Chapter 3: Geologic Structure and Landforms
Geologic interpretation of images begins with the identification of lineaments, “regional linear features caused by linear arrangement of regional morphological features such as streams, escarpments, and mountain ranges and tonal features that in many areas are the surface expressions of fractures or fault zones.”[i] The emphasis in this section is on geologic structures and landforms, both of which can be easily identified on air photographs and other images.
The sequence followed here is that often found in geomorphology books. Geologic structures and structurally controlled landforms are illustrated first, followed by images of mass wasting and of the results of the agents of erosion—running water, ground water, ice, wind and the sea. The meandering rivers of southern
3.49: Corrugated Ground Moraine South of McAuley
The area shown is located about six miles (9.7 km) south of McAuley near the Manitoba/Saskatchewan border. It exhibits a more definite patterned topography than that shown in figures 3.47 and 3.48. Numerous sloughs emphasize the corrugated appearance of the ground. The sloughs are mainly dark-toned 1 with somewhat lighter tones where emergent vegetation is growing along the edges 2. In the south sloughs are light-toned 3 because the relationship between the angle of the sun, the water surface, and the camera produces the specular reflection effect. Sloughs exist in hollows with low ridges between; the amplitude of relief is only a few meters. “The pattern of ridges is convex to the southeast, indicating that the lobe of ice flowed from the northwest. Intermittent creeks follow the hollows between ridges , further emphasizing the transverse orientation of the moraine. Several smaller longitudinal ridges (northwest-southeast) parallel the direction of ice flow and cut across corrugations, creating a reticulate pattern…The corrugations probably formed by pushing and thrusting of material into subglacial zones of weakness near the glacier margin, where the ice was thin and heavily crevassed. The longitudinal ridges are probably the result of the deposition of till in zones of weakness parallel to ice flow, similar to the radial splay crevasses that occur near the front of an ice lobe. Both sets of ridges were preserved by stagnation and melting of the glacier not long after they were formed.”[i] In the west a series of light-toned patches indicate the crest of a discontinuous esker 5.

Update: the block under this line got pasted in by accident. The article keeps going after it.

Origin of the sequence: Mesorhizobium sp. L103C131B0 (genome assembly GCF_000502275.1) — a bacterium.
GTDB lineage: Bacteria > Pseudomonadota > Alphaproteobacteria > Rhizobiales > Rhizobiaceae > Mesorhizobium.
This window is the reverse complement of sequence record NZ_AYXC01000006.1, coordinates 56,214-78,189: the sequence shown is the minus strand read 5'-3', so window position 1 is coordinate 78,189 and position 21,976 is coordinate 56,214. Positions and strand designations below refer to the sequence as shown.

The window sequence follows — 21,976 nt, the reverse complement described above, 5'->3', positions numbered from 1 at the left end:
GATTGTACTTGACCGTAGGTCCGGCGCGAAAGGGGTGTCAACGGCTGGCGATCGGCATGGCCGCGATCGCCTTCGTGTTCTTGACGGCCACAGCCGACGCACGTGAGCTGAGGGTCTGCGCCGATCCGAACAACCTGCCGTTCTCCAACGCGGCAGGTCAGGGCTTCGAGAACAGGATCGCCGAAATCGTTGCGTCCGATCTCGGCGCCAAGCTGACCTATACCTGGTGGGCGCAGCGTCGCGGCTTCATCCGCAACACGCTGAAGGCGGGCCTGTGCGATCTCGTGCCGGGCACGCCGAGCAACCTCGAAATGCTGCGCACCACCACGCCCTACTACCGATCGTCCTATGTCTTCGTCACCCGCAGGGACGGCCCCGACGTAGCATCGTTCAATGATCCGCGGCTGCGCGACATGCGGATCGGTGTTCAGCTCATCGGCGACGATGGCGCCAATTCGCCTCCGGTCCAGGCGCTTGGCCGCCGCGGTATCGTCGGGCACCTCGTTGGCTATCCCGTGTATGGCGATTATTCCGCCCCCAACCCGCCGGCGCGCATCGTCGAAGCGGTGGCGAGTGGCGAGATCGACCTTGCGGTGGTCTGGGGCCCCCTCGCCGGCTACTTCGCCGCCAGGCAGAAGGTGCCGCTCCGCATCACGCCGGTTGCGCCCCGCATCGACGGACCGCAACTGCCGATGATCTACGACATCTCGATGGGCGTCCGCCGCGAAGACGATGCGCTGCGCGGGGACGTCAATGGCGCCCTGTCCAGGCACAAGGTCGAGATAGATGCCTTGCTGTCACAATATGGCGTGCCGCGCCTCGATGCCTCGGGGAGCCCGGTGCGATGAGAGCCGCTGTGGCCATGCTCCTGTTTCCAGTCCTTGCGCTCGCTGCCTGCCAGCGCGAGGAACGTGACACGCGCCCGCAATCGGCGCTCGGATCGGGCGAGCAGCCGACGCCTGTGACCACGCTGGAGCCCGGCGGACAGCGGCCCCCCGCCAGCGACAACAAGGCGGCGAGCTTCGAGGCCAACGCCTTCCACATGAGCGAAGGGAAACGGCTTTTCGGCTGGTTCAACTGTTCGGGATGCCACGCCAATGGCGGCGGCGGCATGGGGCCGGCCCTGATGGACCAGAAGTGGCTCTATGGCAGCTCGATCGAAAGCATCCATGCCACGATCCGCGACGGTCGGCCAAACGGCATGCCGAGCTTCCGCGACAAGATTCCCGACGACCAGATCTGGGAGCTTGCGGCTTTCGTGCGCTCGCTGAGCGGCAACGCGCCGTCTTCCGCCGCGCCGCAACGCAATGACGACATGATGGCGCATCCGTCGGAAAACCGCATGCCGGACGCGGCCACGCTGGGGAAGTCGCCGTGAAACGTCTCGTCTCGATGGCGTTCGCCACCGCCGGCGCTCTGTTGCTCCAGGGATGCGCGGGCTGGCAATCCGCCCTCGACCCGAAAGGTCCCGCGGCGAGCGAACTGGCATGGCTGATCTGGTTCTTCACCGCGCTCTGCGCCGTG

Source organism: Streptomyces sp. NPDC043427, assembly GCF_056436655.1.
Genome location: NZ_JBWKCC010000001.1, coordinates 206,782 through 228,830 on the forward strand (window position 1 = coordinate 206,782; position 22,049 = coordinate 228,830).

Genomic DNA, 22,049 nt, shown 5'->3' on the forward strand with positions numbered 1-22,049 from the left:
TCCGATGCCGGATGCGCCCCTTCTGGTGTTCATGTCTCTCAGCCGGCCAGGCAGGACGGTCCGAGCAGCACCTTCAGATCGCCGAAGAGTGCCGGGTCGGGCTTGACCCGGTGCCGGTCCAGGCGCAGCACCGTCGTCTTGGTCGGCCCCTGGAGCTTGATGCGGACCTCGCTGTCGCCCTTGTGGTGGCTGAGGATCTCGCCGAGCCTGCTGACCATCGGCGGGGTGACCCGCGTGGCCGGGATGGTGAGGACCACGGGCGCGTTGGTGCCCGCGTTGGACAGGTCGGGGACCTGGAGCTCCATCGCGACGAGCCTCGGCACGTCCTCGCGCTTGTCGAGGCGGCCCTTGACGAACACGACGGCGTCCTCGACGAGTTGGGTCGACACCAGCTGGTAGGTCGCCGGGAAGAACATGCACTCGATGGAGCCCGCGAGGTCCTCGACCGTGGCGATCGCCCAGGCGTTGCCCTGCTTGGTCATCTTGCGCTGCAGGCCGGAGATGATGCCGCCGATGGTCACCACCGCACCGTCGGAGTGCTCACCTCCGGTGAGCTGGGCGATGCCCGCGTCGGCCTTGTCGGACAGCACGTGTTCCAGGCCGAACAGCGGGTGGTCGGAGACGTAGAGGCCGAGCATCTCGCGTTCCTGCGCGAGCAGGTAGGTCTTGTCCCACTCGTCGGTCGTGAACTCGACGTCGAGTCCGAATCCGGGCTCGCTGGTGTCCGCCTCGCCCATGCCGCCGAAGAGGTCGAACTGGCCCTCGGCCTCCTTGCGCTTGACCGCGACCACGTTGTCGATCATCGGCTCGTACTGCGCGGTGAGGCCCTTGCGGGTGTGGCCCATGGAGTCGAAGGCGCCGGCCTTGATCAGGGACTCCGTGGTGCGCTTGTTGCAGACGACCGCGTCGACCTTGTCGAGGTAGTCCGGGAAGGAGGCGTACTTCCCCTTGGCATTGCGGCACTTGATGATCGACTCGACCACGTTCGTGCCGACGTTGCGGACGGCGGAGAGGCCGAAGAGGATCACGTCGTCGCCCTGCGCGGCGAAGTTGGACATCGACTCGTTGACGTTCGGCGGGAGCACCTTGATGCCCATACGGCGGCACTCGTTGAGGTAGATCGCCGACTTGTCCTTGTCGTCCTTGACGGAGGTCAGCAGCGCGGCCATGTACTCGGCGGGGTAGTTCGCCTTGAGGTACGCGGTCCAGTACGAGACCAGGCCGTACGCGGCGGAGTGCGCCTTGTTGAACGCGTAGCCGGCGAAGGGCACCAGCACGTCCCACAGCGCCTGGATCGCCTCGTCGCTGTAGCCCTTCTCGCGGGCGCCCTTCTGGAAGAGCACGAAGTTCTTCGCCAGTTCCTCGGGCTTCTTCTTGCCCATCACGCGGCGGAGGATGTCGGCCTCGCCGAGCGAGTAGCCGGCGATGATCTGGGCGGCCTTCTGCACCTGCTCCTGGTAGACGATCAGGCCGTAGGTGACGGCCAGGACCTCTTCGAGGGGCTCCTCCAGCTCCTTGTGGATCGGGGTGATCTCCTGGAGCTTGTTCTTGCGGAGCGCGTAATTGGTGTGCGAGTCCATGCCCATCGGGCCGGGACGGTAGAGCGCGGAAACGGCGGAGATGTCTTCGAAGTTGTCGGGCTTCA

Much of the land is used for agriculture, and as was the practice at the time, numerous fields are left fallow 6, and in these light-toned bald crests are obvious. Grains probably occupy the light-toned cropped areas. 7 The area lies in townships 13 and 14, ranges 29 and 30 WI. The Manitoba/Saskatchewan border runs along the western edge of range 29 WI, but there is no evidence its existence on the photo. PTH 41 8 runs north/south across the area, three miles east of the provincial border. Section lines can be clearly seen with gravel roads along some of them 9, and quarter sections are picked out by land use differences 10.
Figure 3.49: Corrugated Ground Moraine South of McAuley
Vertical air photograph: A15528-51
Flight height: 20,000 a.s.l.; lens focal length: 152.26 mm
Date: October 17, 1956
Scale: 1:36,600 (approx.)
Location: Townships 13 and 14; Ranges 29 and 30 WI
Map sheets: 1:250,000 62K Riding Mountain
1:50,000 62K/3 Miniota
[i] Mollard and Janes. op. cit., 1984, 48.